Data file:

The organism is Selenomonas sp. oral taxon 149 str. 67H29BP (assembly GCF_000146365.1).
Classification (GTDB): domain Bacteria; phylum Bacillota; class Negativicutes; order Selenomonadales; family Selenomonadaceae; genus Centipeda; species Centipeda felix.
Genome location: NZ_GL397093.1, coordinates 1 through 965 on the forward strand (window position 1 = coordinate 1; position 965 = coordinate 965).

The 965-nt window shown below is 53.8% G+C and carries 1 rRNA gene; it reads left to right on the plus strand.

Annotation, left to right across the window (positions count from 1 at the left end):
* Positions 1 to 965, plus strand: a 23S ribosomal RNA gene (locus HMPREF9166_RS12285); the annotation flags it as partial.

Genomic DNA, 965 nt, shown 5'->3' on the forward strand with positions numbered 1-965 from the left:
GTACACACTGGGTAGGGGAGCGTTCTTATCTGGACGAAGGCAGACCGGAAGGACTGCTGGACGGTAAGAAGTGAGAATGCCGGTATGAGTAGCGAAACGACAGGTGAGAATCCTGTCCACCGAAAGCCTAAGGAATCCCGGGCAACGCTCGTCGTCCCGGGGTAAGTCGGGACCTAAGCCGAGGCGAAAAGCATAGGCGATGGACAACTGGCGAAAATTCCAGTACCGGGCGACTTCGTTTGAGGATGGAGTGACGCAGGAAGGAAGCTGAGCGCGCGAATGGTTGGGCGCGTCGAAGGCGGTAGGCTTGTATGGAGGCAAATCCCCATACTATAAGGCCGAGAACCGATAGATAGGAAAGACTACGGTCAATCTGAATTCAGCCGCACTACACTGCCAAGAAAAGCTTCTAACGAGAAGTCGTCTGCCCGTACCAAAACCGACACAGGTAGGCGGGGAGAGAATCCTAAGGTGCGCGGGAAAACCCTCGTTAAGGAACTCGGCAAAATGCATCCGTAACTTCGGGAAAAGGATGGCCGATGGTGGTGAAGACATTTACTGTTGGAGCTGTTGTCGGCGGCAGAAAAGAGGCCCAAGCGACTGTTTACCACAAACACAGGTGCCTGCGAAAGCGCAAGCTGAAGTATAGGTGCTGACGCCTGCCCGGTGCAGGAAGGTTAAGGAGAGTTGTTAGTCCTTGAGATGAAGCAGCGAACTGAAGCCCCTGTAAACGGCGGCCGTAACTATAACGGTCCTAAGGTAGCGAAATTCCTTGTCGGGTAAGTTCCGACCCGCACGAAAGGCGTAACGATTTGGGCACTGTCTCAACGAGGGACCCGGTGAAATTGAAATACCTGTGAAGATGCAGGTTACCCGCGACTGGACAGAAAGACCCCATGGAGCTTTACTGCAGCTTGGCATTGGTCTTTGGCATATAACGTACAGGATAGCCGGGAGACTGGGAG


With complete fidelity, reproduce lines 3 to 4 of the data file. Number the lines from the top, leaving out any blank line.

Genome location: NZ_GL397093.1, coordinates 1 through 965 on the forward strand (window position 1 = coordinate 1; position 965 = coordinate 965).

The 965-nt window shown below is 53.8% G+C and carries 1 rRNA gene; it reads left to right on the plus strand.